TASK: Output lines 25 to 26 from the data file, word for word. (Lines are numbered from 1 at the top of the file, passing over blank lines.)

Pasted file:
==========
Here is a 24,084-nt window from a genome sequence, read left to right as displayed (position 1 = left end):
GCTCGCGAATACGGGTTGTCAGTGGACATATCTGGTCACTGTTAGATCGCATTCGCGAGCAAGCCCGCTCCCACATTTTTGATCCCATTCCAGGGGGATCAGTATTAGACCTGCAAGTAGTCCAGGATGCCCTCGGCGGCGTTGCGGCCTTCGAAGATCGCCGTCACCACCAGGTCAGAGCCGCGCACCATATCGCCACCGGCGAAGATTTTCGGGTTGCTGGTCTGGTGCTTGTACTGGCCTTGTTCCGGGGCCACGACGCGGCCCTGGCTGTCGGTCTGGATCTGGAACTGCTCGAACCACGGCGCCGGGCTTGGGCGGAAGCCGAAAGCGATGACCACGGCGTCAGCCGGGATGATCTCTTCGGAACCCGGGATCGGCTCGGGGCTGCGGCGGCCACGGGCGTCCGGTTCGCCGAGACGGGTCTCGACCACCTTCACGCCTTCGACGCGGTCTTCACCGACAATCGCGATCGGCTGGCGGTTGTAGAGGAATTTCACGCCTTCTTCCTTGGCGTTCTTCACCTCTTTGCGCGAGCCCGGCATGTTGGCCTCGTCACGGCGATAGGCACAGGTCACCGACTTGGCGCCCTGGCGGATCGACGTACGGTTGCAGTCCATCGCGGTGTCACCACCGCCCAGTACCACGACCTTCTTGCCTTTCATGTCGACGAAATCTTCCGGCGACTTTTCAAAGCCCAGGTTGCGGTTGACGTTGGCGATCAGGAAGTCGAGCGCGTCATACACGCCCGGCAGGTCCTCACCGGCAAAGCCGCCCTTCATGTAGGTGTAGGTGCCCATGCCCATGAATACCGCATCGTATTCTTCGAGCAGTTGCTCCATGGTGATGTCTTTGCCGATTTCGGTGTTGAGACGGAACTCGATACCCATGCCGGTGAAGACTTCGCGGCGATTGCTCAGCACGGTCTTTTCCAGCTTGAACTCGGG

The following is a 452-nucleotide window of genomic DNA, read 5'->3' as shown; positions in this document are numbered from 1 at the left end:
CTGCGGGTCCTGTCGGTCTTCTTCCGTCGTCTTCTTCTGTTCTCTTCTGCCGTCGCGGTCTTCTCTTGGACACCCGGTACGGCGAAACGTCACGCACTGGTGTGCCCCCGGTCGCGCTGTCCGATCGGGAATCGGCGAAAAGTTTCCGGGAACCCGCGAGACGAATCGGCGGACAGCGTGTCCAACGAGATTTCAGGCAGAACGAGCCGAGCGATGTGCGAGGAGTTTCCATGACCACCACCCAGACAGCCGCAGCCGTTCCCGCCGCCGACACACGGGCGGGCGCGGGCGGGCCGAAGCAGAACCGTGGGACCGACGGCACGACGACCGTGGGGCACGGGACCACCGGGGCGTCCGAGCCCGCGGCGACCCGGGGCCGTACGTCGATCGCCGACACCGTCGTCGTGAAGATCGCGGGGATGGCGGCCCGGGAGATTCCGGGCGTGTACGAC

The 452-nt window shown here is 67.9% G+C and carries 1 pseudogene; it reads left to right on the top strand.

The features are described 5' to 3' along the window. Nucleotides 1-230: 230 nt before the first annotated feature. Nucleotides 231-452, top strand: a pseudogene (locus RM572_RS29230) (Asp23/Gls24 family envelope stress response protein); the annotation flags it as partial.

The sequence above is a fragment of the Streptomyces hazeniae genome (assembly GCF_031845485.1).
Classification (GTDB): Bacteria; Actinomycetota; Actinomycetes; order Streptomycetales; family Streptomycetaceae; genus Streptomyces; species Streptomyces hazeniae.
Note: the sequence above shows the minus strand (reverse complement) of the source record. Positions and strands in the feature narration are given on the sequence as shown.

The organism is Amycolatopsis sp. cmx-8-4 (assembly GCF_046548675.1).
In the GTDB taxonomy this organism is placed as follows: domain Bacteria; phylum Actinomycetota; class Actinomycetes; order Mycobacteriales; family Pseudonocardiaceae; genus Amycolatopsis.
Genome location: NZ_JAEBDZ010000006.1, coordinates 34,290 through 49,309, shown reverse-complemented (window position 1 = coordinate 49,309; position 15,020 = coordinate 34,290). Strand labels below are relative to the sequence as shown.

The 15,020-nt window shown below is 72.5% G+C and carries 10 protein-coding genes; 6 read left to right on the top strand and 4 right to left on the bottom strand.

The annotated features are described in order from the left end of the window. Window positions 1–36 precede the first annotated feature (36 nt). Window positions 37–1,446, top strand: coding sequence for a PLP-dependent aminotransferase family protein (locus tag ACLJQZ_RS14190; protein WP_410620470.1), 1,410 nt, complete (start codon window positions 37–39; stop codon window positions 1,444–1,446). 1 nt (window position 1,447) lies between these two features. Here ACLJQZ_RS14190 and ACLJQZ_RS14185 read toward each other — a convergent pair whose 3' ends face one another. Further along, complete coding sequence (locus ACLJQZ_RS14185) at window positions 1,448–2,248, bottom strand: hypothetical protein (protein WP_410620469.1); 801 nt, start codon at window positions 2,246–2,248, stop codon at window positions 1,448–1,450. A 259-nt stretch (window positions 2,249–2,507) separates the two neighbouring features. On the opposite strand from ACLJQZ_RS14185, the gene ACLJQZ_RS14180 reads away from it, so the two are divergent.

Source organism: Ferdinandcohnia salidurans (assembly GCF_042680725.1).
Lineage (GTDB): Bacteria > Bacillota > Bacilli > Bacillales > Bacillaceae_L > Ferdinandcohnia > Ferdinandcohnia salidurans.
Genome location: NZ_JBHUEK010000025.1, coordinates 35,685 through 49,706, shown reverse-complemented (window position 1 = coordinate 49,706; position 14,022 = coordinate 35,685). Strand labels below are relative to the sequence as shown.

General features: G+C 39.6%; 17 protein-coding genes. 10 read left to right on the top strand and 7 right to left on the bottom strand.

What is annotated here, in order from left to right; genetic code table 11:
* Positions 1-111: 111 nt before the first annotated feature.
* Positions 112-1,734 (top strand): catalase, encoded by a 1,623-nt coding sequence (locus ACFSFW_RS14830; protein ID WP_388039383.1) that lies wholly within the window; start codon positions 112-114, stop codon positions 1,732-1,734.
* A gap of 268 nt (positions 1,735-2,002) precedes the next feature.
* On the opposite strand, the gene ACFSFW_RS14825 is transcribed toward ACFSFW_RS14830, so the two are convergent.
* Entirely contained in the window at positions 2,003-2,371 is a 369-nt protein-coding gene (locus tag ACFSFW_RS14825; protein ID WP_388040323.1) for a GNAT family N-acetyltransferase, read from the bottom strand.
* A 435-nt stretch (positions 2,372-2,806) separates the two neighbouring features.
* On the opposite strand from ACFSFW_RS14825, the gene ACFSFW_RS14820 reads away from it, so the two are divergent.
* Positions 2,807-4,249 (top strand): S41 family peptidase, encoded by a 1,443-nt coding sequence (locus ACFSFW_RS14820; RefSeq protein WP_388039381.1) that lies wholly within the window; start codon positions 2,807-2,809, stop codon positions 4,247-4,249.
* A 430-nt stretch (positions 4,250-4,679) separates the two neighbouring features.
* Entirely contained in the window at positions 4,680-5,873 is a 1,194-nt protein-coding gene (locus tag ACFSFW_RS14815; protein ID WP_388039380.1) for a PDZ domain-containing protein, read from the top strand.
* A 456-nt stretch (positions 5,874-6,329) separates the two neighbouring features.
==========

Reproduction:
* A 435-nt stretch (positions 2,372-2,806) separates the two neighbouring features.
* On the opposite strand from ACFSFW_RS14825, the gene ACFSFW_RS14820 reads away from it, so the two are divergent.